HERE COMES THE BOOM
About The Fights
From the very beginning, says stunt coordinator Garrett Warren, James and Coraci
had a vision about how they wanted the film's fight sequences to play out.
"Kevin and Frank were very clear: they wanted fight sequences that were comical,
but also realistic in nature," he says. "Each one, they knew exactly how big or
how small, or how funny or how realistic it was going to go. Kevin had a very
active role in the choreography - in many ways, he made us all look pretty
As for the on-camera fights, Garner says, "Kevin was adamant that the fight
scenes were going to look as real as we could possibly make them. He wanted it
to feel as if the audience was inside it."
"The main part of our approach was, 'What is it like to go into the ring?'" says
Coraci. "Everyone's seen it on TV, where they use certain objective camera
angles. I felt we had to get the audience to experience what it was like to
actually step into the Octagon. Garrett was as passionate about this idea as I
was. We were strapping cameras to fighter's bodies to get angles literally
inside the grappling. It's funny at times, but the hits are big hits. Kevin
worked extremely hard and because he did a bunch of his own fighting, it really
paid off. The MMA in this movie is like no other movie anyone's ever seen
before. It's really awesome and fun."
To make the fights feel real, stunt coordinator Garrett Warren called on the
experts. "One of the most important things we did was to enlist the help of real
MMA fighters," he says. "We approached it as if it were real. Looking at Kevin's
character, a former collegiate wrestler, if this were a real fight, he'd punch
into the clench, take him down, and pound away the victory. That played into
every fight - we were constantly asking ourselves what his character would do,
what his strengths were, and going from there. It was great working with Kevin
and Frank, because for each fight, they knew exactly what they wanted - how big
or small or funny they wanted it to go."
Another way the filmmakers kept it real was to ask themselves what the likely
result of each fight would be. A good example is his first fight: "We build it
up to be this amazing fight, only to have Scott take a knee to the face and it's
over in one move," says Warren. "Scott drops to the ground like a sack of
potatoes. The funny thing is, when we were rehearsing it, we had to come up with
three or four different ways that a person can get kneed in the face and hit the
ground. We came up with falling flat forward, backwards, sideways, how to shoot
it from the top and from the side. After all that, I'm one of the world's
biggest experts in getting kneed to the face and hitting the ground."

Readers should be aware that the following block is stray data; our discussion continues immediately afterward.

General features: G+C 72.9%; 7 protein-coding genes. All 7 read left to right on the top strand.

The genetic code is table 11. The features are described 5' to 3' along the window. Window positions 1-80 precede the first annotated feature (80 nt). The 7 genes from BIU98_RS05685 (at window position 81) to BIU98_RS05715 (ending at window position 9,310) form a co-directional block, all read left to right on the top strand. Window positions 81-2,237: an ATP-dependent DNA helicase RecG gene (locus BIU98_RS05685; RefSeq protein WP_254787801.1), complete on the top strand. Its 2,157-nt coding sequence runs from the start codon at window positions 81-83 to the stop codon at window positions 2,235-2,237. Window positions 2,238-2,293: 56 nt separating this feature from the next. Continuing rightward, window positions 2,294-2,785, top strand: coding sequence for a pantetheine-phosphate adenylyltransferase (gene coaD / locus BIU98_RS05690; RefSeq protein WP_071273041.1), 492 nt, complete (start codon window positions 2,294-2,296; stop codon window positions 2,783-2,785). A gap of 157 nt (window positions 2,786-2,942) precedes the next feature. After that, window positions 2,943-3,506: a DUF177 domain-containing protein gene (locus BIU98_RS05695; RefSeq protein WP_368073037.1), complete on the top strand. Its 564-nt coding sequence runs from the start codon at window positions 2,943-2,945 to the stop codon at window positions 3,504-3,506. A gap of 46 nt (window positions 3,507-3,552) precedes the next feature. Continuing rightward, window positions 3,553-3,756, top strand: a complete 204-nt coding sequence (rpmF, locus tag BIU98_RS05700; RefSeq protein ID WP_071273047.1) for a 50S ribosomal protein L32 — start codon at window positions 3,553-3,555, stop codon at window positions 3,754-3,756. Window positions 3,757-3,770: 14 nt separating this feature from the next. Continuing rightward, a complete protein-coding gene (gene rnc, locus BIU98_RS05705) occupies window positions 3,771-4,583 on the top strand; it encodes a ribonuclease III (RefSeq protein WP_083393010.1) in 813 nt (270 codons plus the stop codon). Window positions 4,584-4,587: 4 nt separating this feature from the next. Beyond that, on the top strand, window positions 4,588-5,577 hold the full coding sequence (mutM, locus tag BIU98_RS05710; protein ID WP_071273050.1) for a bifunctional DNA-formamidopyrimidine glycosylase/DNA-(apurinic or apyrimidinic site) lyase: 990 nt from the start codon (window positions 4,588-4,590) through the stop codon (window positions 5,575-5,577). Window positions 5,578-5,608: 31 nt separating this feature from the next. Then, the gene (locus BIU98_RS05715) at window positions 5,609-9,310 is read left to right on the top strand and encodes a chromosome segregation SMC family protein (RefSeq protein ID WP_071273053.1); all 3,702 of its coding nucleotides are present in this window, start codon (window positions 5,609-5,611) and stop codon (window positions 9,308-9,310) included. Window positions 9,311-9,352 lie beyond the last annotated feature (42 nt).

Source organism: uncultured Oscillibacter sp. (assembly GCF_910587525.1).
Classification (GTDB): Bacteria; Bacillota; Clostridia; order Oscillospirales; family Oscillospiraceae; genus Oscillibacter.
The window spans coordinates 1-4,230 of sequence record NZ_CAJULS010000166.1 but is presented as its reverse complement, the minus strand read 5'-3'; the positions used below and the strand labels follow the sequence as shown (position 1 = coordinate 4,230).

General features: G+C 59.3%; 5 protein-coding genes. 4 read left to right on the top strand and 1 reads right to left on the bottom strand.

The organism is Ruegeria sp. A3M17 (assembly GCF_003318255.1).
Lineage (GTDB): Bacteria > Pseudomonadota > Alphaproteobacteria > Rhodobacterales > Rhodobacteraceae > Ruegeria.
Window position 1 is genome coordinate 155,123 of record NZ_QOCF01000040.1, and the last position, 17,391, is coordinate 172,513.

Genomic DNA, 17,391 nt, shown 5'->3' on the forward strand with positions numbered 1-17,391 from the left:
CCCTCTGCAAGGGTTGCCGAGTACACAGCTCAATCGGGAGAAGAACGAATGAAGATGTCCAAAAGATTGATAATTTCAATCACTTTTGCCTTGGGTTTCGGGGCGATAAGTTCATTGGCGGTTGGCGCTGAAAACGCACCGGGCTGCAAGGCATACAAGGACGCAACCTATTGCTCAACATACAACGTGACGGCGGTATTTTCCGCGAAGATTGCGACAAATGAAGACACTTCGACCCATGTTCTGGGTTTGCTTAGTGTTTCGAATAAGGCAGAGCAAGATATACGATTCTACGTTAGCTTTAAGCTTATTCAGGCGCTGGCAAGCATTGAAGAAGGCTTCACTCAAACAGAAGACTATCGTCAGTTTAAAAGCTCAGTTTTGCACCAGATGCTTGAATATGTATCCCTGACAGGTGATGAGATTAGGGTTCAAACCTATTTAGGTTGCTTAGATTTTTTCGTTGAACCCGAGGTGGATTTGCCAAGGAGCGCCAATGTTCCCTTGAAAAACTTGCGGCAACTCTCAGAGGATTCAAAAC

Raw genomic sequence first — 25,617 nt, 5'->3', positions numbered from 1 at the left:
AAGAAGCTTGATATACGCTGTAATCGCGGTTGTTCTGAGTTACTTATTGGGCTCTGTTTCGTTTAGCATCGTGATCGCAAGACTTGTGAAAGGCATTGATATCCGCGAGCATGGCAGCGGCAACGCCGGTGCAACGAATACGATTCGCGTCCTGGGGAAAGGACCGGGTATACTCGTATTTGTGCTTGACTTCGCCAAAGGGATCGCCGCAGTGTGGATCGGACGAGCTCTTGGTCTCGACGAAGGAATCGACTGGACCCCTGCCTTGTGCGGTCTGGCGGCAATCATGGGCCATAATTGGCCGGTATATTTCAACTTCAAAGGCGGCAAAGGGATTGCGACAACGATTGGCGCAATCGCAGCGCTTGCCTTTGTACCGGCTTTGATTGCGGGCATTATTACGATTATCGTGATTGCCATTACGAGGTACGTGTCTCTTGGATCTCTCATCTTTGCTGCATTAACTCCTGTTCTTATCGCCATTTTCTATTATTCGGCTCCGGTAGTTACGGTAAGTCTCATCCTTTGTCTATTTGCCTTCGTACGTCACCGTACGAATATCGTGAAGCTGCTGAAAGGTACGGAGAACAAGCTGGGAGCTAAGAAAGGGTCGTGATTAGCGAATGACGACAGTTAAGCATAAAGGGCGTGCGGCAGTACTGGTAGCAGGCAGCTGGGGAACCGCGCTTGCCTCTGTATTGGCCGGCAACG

James's character has eight fights in the film. In each, the actor takes on a
real-life MMA fighter. The filmmakers also sought to set each fight in a unique
Fight #1 - Abandoned Factory - MMA fighter James Robinson
Fight #2 - Boston Docks - Former MMA fighter Rafael Cordeiro
This fight takes place outdoors, in the rain. "Todd Garner actually saw that in
one fight - it starts raining and the fighters keep going," says Coraci. "It was
like a Slip-and-Slide. When we saw that, we thought, that is pure comedy. We had
to put that in the movie."
Fight #3 - Community College Gym - the character of "Lucky" Patrick Murphy -
played by MMA fighter Jason "Mayhem" Miller
This is the fight in which Scott experiences his first success - even if it's
mostly a fluke. "He throws a Hail Mary - we can all relate to it," says Warren.
"You put your head down, throw the punch and pray that it hits. And in the
movie, it does - Scott catches the guy on the button and he goes down. That was
actually an idea that Kevin came up with when he was writing the script -he'd
seen it in an MMA fight years ago and wanted something like that to happen."
Fight #4 - High School Gym - Chael Sonnen
Fight #5 - Topsfield Fairgrounds (collapsible stage fight) - MMA fighter Satoshi
Fight #6 - Horse Arena - Brazilian Jiu Jitsu fighter Romulo Barral
Fight #7 - Lombardo's - UFC fighter Mark Munoz
Fight #8 - UFC Fight - the character of Ken Dietrich, played by UFC veteran
In all the fights, Warren had the dual goals of making the fight look real while
also making it look like a schoolteacher has found his way into a fight - but
the ante was upped with the UFC fight, as these are the fighters at the top of
the game. "We took small cameras, and we'd place them on Kevin's head, or
stomach, or chest, to put the audience right in the middle of the fight," says
However, creating the fights wasn't necessarily about actually creating a real
fight, but making it look real - a fight that felt real, even if it's not how
real fighters do it. "One of the most important things was not hitting a guy,"
he says. "When you are in a real fight and get hit for real, you tense up your
neck and lean your head into the punch. But we had to create the illusion: we
had them throw their heads to the side and react to the punches, telegraphing to
the audience that the character just got hurt. In between the punches, that's
when we sought to have real movement, real choreography around the ring."
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